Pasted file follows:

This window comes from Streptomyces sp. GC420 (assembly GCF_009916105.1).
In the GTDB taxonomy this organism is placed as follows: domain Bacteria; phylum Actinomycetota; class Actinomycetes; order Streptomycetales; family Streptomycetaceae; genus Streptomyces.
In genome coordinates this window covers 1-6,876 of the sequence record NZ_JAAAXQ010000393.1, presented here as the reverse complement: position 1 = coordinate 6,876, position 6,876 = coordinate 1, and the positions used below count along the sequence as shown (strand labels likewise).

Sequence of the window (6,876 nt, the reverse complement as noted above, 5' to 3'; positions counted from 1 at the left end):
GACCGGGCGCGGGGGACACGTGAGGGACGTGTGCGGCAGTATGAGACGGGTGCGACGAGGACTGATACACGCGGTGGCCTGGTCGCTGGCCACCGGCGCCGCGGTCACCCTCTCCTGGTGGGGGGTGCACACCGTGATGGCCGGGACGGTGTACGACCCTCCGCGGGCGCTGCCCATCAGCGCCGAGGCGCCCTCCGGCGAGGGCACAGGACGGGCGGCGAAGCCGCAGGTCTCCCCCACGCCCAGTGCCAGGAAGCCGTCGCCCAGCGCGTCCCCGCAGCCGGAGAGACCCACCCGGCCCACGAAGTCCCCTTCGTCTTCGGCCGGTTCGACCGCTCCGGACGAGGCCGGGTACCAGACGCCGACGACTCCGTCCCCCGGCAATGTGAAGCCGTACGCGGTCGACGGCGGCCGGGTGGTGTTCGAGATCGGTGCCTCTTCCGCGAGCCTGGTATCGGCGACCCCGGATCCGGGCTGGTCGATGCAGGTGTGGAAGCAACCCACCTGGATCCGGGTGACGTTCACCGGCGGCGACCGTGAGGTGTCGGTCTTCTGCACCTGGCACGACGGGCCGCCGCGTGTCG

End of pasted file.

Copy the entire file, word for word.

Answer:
This window comes from Streptomyces sp. GC420 (assembly GCF_009916105.1).
In the GTDB taxonomy this organism is placed as follows: domain Bacteria; phylum Actinomycetota; class Actinomycetes; order Streptomycetales; family Streptomycetaceae; genus Streptomyces.
In genome coordinates this window covers 1-6,876 of the sequence record NZ_JAAAXQ010000393.1, presented here as the reverse complement: position 1 = coordinate 6,876, position 6,876 = coordinate 1, and the positions used below count along the sequence as shown (strand labels likewise).

Sequence of the window (6,876 nt, the reverse complement as noted above, 5' to 3'; positions counted from 1 at the left end):
GACCGGGCGCGGGGGACACGTGAGGGACGTGTGCGGCAGTATGAGACGGGTGCGACGAGGACTGATACACGCGGTGGCCTGGTCGCTGGCCACCGGCGCCGCGGTCACCCTCTCCTGGTGGGGGGTGCACACCGTGATGGCCGGGACGGTGTACGACCCTCCGCGGGCGCTGCCCATCAGCGCCGAGGCGCCCTCCGGCGAGGGCACAGGACGGGCGGCGAAGCCGCAGGTCTCCCCCACGCCCAGTGCCAGGAAGCCGTCGCCCAGCGCGTCCCCGCAGCCGGAGAGACCCACCCGGCCCACGAAGTCCCCTTCGTCTTCGGCCGGTTCGACCGCTCCGGACGAGGCCGGGTACCAGACGCCGACGACTCCGTCCCCCGGCAATGTGAAGCCGTACGCGGTCGACGGCGGCCGGGTGGTGTTCGAGATCGGTGCCTCTTCCGCGAGCCTGGTATCGGCGACCCCGGATCCGGGCTGGTCGATGCAGGTGTGGAAGCAACCCACCTGGATCCGGGTGACGTTCACCGGCGGCGACCGTGAGGTGTCGGTCTTCTGCACCTGGCACGACGGGCCGCCGCGTGTCG